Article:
17 December 2019, The Tablet

Pope accepts France ambassador resignation

Pope accepts France ambassador resignation

Archbishop Luigi Ventura, the Vatican nuncio to France, meets with Pope Francis at the Vatican in this file photo from Oct. 18, 2018
CNS/Vatican Media

Pope Francis has accepted the resignation of his ambassador to Paris who is under investigation for sexual assault.

The Vatican announced on 17 December that Archbishop Luigi Ventura was stepping down from his post.

French authorities have opened an investigation into the 75-year-old Vatican diplomat after a junior official at Paris City Hall accused him of molestation.

The archbishop, who reached episcopal retirement age of 75 last week, is reportedly  no longer living in France although will have to return to the country if summoned by the courts.

Diplomatic relations between Paris and the Holy See go back to the 5th century, while France’s long Catholic history means it is often referred to as “the eldest daughter of the Church”.

Earlier this year, in July, the Holy See lifted Archbishop Ventura’s diplomat immunity so he could be questioned by prosecutors. 

France's public prosecutor had asked in March for the diplomatic immunity of the papal nuncio in Paris to be lifted so he can be questioned about allegations of sexual abuse.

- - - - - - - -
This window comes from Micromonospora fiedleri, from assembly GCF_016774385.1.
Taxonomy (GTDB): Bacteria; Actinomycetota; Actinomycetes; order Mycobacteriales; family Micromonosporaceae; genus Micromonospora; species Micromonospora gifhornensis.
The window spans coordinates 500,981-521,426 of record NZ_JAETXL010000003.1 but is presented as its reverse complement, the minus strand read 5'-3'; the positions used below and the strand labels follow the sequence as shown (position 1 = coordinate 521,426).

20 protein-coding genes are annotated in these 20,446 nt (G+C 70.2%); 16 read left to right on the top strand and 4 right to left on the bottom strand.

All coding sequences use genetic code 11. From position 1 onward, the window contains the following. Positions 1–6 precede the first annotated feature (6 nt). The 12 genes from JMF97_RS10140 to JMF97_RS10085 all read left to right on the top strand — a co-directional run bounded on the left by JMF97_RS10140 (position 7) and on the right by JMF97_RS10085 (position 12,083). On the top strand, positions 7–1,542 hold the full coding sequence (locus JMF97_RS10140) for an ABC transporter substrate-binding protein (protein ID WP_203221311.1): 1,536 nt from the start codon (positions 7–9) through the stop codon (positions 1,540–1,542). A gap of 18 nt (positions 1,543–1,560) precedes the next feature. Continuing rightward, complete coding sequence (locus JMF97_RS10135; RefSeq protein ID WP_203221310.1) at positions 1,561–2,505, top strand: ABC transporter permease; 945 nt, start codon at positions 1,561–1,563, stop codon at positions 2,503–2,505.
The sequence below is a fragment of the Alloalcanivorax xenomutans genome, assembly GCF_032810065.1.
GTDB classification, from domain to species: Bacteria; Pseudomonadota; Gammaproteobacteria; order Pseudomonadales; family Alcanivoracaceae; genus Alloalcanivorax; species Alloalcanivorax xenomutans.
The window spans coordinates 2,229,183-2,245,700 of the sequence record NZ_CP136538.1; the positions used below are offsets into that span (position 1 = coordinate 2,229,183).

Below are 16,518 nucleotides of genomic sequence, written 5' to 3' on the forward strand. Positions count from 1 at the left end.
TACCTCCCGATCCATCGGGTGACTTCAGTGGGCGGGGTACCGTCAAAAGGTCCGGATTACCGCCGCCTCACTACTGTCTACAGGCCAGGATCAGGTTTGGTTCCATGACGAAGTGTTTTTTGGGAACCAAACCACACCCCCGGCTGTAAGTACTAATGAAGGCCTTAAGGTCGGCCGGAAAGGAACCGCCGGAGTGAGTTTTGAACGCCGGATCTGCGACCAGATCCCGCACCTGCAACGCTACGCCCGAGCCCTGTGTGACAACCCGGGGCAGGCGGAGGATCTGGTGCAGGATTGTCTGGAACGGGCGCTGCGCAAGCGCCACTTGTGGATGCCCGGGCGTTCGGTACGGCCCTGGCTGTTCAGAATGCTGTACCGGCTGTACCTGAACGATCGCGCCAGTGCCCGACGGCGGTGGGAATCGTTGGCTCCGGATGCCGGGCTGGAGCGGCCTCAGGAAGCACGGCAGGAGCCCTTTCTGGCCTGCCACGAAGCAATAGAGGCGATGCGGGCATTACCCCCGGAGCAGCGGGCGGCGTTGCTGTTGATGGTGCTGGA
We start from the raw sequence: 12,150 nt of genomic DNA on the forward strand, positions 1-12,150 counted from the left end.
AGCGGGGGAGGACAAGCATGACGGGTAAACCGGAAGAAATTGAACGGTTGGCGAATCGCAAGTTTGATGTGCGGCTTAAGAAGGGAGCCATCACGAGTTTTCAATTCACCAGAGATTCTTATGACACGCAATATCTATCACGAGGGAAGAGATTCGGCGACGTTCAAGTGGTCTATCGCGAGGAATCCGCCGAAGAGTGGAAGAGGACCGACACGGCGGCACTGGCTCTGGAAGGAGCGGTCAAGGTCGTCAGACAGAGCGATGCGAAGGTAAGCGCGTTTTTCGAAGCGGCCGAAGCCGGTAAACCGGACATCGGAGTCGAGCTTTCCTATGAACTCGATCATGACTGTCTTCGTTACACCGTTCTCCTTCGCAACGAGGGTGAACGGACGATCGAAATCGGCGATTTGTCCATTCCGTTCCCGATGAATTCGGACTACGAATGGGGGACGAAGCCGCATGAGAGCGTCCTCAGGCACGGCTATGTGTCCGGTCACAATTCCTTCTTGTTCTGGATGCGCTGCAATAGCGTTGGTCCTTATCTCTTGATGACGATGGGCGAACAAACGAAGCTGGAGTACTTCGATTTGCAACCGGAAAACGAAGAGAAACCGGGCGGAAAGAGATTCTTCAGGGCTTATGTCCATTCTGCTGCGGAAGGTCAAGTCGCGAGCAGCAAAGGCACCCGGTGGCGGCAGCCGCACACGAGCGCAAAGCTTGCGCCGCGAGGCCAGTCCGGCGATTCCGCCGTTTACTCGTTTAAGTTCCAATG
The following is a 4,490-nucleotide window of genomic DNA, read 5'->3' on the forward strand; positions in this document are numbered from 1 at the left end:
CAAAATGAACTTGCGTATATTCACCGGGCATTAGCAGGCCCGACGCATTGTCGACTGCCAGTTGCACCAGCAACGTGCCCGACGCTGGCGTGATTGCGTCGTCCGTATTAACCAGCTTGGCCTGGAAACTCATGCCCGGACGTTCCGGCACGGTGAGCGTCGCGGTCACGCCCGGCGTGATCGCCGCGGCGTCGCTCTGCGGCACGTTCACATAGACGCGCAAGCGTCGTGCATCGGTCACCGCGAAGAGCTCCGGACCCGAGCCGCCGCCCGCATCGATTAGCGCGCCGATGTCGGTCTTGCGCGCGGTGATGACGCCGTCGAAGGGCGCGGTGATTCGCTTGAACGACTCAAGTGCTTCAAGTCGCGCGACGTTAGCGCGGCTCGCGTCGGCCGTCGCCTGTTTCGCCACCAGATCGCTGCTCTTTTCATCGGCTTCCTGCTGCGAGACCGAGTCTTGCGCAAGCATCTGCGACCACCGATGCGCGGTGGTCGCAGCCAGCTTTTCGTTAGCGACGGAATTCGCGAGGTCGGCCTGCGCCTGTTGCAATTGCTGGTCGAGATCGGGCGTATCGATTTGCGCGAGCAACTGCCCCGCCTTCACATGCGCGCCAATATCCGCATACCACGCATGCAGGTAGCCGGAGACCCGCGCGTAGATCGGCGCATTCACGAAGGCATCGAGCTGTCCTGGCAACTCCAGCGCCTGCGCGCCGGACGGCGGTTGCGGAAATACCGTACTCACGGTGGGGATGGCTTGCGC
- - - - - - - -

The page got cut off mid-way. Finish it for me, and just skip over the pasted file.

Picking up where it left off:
Archbishop Ventura faces accusations from three men that he inappropriately touched their buttocks at public ceremonies. He has been nuncio in France since 2009.

Two of those incidents took place at Paris City Hall while Mayor Anne Hidalgo was delivering her official New Year’s wishes to assembled diplomats.

Media reports say a fourth person has also reported improper behaviour by Ventura to police but did not want to lodge a formal complaint against him.

The Vatican embassy in Ottawa, where Ventura was nuncio from 2001 to 2009, said last month a Canadian man had filed a similar accusation against him after learning that French police were conducting an investigation.

Lawyers for the three accusers have said they hope France will pursue the case so that “immunity does not lead to impunity,” as one lawyer put it.

  Loading ...
Get Instant Access
Subscribe to The Tablet for just £7.99

Subscribe today to take advantage of our introductory offers and enjoy 30 days' access for just £7.99